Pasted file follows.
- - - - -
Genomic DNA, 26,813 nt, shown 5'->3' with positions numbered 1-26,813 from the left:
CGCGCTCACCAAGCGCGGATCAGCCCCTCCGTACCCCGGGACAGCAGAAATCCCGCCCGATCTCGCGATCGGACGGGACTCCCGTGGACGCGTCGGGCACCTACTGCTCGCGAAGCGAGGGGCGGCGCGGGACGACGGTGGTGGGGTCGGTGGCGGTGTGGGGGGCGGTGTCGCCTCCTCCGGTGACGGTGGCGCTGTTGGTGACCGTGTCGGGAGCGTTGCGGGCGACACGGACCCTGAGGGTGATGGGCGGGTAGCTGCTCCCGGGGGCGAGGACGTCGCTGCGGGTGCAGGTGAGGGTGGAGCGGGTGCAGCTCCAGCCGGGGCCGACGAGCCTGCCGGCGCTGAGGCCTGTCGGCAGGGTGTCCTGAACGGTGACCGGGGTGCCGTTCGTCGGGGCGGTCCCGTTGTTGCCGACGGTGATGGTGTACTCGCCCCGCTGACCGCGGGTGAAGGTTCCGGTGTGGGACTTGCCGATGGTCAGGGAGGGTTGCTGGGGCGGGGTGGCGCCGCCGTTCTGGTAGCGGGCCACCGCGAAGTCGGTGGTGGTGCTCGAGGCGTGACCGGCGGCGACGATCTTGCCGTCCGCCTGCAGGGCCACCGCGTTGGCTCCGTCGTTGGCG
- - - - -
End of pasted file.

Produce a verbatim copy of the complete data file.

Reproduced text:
Genomic DNA, 26,813 nt, shown 5'->3' with positions numbered 1-26,813 from the left:
CGCGCTCACCAAGCGCGGATCAGCCCCTCCGTACCCCGGGACAGCAGAAATCCCGCCCGATCTCGCGATCGGACGGGACTCCCGTGGACGCGTCGGGCACCTACTGCTCGCGAAGCGAGGGGCGGCGCGGGACGACGGTGGTGGGGTCGGTGGCGGTGTGGGGGGCGGTGTCGCCTCCTCCGGTGACGGTGGCGCTGTTGGTGACCGTGTCGGGAGCGTTGCGGGCGACACGGACCCTGAGGGTGATGGGCGGGTAGCTGCTCCCGGGGGCGAGGACGTCGCTGCGGGTGCAGGTGAGGGTGGAGCGGGTGCAGCTCCAGCCGGGGCCGACGAGCCTGCCGGCGCTGAGGCCTGTCGGCAGGGTGTCCTGAACGGTGACCGGGGTGCCGTTCGTCGGGGCGGTCCCGTTGTTGCCGACGGTGATGGTGTACTCGCCCCGCTGACCGCGGGTGAAGGTTCCGGTGTGGGACTTGCCGATGGTCAGGGAGGGTTGCTGGGGCGGGGTGGCGCCGCCGTTCTGGTAGCGGGCCACCGCGAAGTCGGTGGTGGTGCTCGAGGCGTGACCGGCGGCGACGATCTTGCCGTCCGCCTGCAGGGCCACCGCGTTGGCTCCGTCGTTGGCG